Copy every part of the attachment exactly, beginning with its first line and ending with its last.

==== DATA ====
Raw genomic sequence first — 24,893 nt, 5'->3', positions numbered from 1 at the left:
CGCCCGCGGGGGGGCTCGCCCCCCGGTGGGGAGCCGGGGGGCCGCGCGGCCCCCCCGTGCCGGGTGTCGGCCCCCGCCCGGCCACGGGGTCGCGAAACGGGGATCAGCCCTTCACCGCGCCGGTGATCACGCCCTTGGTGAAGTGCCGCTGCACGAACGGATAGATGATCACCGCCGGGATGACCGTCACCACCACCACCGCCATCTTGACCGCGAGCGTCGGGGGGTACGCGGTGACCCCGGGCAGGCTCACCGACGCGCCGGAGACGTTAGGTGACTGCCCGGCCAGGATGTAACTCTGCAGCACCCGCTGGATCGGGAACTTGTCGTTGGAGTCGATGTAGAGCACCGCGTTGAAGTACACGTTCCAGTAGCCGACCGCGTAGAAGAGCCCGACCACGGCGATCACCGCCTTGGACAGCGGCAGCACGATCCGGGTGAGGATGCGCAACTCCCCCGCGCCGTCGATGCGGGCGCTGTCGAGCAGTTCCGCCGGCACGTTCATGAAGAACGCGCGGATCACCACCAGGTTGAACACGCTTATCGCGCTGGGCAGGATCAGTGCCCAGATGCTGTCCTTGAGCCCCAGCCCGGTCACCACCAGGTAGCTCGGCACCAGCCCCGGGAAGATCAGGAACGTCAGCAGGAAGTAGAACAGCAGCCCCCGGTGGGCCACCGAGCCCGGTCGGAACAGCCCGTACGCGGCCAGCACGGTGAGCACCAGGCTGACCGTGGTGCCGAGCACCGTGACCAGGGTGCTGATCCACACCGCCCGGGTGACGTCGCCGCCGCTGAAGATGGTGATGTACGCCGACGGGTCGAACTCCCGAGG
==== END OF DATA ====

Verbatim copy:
Raw genomic sequence first — 24,893 nt, 5'->3', positions numbered from 1 at the left:
CGCCCGCGGGGGGGCTCGCCCCCCGGTGGGGAGCCGGGGGGCCGCGCGGCCCCCCCGTGCCGGGTGTCGGCCCCCGCCCGGCCACGGGGTCGCGAAACGGGGATCAGCCCTTCACCGCGCCGGTGATCACGCCCTTGGTGAAGTGCCGCTGCACGAACGGATAGATGATCACCGCCGGGATGACCGTCACCACCACCACCGCCATCTTGACCGCGAGCGTCGGGGGGTACGCGGTGACCCCGGGCAGGCTCACCGACGCGCCGGAGACGTTAGGTGACTGCCCGGCCAGGATGTAACTCTGCAGCACCCGCTGGATCGGGAACTTGTCGTTGGAGTCGATGTAGAGCACCGCGTTGAAGTACACGTTCCAGTAGCCGACCGCGTAGAAGAGCCCGACCACGGCGATCACCGCCTTGGACAGCGGCAGCACGATCCGGGTGAGGATGCGCAACTCCCCCGCGCCGTCGATGCGGGCGCTGTCGAGCAGTTCCGCCGGCACGTTCATGAAGAACGCGCGGATCACCACCAGGTTGAACACGCTTATCGCGCTGGGCAGGATCAGTGCCCAGATGCTGTCCTTGAGCCCCAGCCCGGTCACCACCAGGTAGCTCGGCACCAGCCCCGGGAAGATCAGGAACGTCAGCAGGAAGTAGAACAGCAGCCCCCGGTGGGCCACCGAGCCCGGTCGGAACAGCCCGTACGCGGCCAGCACGGTGAGCACCAGGCTGACCGTGGTGCCGAGCACCGTGACCAGGGTGCTGATCCACACCGCCCGGGTGACGTCGCCGCCGCTGAAGATGGTGATGTACGCCGACGGGTCGAACTCCCGAGG